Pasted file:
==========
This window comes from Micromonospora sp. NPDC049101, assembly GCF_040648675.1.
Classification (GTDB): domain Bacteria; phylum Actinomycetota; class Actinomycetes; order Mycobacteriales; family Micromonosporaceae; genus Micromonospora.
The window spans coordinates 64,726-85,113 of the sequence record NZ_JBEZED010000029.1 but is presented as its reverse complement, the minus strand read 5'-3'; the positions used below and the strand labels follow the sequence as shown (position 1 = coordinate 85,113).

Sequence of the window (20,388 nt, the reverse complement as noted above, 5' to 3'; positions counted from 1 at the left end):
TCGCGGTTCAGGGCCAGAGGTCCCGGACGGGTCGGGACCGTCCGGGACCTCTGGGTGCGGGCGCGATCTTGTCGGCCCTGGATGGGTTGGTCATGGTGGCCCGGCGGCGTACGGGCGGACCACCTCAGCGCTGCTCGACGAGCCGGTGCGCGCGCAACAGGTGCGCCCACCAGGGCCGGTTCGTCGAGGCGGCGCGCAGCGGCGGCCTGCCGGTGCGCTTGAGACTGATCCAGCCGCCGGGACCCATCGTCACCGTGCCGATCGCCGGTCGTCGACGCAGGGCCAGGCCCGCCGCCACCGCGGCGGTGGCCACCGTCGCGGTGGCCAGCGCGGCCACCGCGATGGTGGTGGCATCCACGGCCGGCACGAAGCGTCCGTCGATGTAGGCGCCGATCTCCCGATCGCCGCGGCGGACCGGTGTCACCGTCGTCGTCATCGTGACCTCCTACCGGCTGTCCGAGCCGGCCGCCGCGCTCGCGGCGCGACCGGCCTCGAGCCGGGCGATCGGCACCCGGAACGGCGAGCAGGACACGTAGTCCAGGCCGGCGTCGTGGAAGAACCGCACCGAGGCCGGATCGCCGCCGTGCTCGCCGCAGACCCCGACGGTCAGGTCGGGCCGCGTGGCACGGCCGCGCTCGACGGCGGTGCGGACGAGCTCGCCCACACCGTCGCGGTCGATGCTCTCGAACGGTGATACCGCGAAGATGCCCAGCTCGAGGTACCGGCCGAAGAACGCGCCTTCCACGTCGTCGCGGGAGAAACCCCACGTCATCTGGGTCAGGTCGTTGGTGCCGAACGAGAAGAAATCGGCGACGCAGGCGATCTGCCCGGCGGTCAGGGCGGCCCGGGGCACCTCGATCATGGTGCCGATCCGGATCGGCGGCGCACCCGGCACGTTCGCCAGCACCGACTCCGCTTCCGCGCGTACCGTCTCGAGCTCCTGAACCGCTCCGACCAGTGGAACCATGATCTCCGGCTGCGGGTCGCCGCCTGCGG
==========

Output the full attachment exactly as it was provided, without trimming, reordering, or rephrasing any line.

This window comes from Micromonospora sp. NPDC049101, assembly GCF_040648675.1.
Classification (GTDB): domain Bacteria; phylum Actinomycetota; class Actinomycetes; order Mycobacteriales; family Micromonosporaceae; genus Micromonospora.
The window spans coordinates 64,726-85,113 of the sequence record NZ_JBEZED010000029.1 but is presented as its reverse complement, the minus strand read 5'-3'; the positions used below and the strand labels follow the sequence as shown (position 1 = coordinate 85,113).

Sequence of the window (20,388 nt, the reverse complement as noted above, 5' to 3'; positions counted from 1 at the left end):
TCGCGGTTCAGGGCCAGAGGTCCCGGACGGGTCGGGACCGTCCGGGACCTCTGGGTGCGGGCGCGATCTTGTCGGCCCTGGATGGGTTGGTCATGGTGGCCCGGCGGCGTACGGGCGGACCACCTCAGCGCTGCTCGACGAGCCGGTGCGCGCGCAACAGGTGCGCCCACCAGGGCCGGTTCGTCGAGGCGGCGCGCAGCGGCGGCCTGCCGGTGCGCTTGAGACTGATCCAGCCGCCGGGACCCATCGTCACCGTGCCGATCGCCGGTCGTCGACGCAGGGCCAGGCCCGCCGCCACCGCGGCGGTGGCCACCGTCGCGGTGGCCAGCGCGGCCACCGCGATGGTGGTGGCATCCACGGCCGGCACGAAGCGTCCGTCGATGTAGGCGCCGATCTCCCGATCGCCGCGGCGGACCGGTGTCACCGTCGTCGTCATCGTGACCTCCTACCGGCTGTCCGAGCCGGCCGCCGCGCTCGCGGCGCGACCGGCCTCGAGCCGGGCGATCGGCACCCGGAACGGCGAGCAGGACACGTAGTCCAGGCCGGCGTCGTGGAAGAACCGCACCGAGGCCGGATCGCCGCCGTGCTCGCCGCAGACCCCGACGGTCAGGTCGGGCCGCGTGGCACGGCCGCGCTCGACGGCGGTGCGGACGAGCTCGCCCACACCGTCGCGGTCGATGCTCTCGAACGGTGATACCGCGAAGATGCCCAGCTCGAGGTACCGGCCGAAGAACGCGCCTTCCACGTCGTCGCGGGAGAAACCCCACGTCATCTGGGTCAGGTCGTTGGTGCCGAACGAGAAGAAATCGGCGACGCAGGCGATCTGCCCGGCGGTCAGGGCGGCCCGGGGCACCTCGATCATGGTGCCGATCCGGATCGGCGGCGCACCCGGCACGTTCGCCAGCACCGACTCCGCTTCCGCGCGTACCGTCTCGAGCTCCTGAACCGCTCCGACCAGTGGAACCATGATCTCCGGCTGCGGGTCGCCGCCTGCGG